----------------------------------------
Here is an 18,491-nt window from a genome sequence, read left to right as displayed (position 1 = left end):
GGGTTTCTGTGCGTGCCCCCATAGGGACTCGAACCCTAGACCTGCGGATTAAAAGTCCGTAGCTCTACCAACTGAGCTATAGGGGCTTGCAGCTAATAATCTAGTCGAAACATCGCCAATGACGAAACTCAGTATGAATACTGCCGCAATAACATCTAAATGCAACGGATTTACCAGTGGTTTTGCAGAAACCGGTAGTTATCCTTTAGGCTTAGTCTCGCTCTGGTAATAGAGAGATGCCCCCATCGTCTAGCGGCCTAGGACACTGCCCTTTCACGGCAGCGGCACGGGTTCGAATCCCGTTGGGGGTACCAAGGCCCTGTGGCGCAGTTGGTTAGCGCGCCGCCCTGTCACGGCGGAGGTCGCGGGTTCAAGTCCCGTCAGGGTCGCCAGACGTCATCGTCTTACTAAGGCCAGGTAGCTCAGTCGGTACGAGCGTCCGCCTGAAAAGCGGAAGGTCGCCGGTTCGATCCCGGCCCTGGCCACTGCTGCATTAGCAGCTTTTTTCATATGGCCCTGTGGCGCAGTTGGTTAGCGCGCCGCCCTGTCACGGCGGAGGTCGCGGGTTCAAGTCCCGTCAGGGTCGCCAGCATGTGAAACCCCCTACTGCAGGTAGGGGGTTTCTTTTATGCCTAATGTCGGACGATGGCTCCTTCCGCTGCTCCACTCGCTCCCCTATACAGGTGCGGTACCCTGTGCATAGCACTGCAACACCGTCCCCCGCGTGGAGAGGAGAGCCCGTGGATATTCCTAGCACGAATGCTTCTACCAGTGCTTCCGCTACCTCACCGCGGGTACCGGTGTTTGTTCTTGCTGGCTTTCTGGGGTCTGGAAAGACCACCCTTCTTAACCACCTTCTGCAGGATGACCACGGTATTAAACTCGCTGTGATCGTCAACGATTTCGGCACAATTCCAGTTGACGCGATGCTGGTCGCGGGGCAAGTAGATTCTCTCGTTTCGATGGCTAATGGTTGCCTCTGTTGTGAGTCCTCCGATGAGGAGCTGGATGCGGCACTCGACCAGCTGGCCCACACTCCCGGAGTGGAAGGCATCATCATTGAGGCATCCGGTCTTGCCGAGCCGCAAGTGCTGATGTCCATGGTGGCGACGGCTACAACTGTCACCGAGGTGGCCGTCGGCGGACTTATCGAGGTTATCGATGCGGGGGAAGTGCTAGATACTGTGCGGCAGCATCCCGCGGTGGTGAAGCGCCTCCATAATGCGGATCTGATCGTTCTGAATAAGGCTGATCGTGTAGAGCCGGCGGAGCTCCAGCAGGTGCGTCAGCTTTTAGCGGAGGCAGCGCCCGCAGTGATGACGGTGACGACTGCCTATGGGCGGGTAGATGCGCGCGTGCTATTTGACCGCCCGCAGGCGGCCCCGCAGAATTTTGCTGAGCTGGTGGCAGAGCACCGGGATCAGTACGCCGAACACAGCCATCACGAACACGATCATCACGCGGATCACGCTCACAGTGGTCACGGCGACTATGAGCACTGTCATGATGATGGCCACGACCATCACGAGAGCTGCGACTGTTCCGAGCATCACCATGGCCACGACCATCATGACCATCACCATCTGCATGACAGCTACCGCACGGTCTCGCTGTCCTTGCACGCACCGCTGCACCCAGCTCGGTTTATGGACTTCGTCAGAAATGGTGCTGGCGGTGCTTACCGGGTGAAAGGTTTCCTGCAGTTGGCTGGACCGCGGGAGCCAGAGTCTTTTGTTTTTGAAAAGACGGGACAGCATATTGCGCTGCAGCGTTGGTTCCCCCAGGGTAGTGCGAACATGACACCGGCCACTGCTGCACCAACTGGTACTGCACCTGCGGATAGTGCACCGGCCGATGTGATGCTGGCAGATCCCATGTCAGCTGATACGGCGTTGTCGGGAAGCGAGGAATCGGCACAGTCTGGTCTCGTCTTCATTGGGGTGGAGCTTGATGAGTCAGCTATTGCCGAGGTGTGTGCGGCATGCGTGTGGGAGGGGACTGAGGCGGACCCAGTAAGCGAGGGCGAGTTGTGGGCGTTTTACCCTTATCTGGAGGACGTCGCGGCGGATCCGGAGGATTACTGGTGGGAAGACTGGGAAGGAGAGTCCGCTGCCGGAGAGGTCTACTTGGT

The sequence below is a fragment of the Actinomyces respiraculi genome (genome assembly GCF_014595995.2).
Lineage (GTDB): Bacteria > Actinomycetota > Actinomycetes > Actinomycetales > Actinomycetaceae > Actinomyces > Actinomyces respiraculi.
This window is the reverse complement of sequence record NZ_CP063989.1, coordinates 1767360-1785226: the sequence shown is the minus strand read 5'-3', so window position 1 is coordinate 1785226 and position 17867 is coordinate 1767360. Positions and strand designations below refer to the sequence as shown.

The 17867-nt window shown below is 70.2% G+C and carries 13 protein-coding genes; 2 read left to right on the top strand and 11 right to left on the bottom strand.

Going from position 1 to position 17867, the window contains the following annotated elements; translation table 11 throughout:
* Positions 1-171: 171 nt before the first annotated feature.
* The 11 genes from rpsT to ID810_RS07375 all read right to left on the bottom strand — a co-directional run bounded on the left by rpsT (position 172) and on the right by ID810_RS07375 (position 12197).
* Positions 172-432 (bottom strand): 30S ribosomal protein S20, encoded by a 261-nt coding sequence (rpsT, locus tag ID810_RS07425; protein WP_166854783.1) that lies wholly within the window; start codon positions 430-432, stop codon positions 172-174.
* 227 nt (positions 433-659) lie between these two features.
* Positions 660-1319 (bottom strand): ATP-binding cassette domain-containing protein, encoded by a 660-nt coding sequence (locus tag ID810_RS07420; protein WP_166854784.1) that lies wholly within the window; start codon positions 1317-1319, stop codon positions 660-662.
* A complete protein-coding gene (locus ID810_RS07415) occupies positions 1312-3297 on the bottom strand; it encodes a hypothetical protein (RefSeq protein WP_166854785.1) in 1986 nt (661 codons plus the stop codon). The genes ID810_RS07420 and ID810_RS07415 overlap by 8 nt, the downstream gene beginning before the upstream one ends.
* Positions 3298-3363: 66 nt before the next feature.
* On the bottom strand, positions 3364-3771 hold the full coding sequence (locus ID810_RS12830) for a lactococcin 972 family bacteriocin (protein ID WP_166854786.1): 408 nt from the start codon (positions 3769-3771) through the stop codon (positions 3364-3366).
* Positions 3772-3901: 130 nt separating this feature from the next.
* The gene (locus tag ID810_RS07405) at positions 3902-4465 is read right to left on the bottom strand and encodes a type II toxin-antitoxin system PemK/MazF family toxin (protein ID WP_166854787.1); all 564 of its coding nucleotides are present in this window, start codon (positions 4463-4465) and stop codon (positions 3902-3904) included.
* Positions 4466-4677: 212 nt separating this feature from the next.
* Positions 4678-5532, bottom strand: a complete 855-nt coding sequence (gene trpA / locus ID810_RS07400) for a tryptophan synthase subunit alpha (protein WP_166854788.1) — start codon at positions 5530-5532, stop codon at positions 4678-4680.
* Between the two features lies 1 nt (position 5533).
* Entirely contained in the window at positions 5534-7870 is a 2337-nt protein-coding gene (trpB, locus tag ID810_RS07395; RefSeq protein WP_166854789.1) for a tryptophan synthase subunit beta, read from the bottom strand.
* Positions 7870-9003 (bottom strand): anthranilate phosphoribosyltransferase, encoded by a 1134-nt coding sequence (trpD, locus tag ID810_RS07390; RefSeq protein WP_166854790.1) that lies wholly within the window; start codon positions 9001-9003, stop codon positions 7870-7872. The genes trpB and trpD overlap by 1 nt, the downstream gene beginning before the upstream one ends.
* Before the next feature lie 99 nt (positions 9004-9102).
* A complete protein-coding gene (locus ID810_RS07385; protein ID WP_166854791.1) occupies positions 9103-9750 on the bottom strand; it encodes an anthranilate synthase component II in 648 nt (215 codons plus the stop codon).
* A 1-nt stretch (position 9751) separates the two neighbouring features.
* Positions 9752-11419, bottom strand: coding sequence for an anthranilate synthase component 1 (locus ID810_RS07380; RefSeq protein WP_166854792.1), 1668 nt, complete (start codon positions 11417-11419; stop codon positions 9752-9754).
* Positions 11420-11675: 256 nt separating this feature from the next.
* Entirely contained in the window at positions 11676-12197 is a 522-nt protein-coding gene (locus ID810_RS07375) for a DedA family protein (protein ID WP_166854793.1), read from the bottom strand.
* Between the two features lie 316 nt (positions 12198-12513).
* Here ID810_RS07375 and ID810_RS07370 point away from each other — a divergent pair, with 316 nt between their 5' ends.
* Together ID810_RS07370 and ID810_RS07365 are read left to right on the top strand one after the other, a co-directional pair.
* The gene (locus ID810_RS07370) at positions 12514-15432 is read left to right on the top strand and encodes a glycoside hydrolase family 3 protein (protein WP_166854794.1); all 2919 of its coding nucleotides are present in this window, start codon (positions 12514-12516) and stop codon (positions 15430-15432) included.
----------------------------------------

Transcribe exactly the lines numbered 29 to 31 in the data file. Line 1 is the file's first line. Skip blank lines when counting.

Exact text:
* Between the two features lie 316 nt (positions 12198-12513).
* Here ID810_RS07375 and ID810_RS07370 point away from each other — a divergent pair, with 316 nt between their 5' ends.
* Together ID810_RS07370 and ID810_RS07365 are read left to right on the top strand one after the other, a co-directional pair.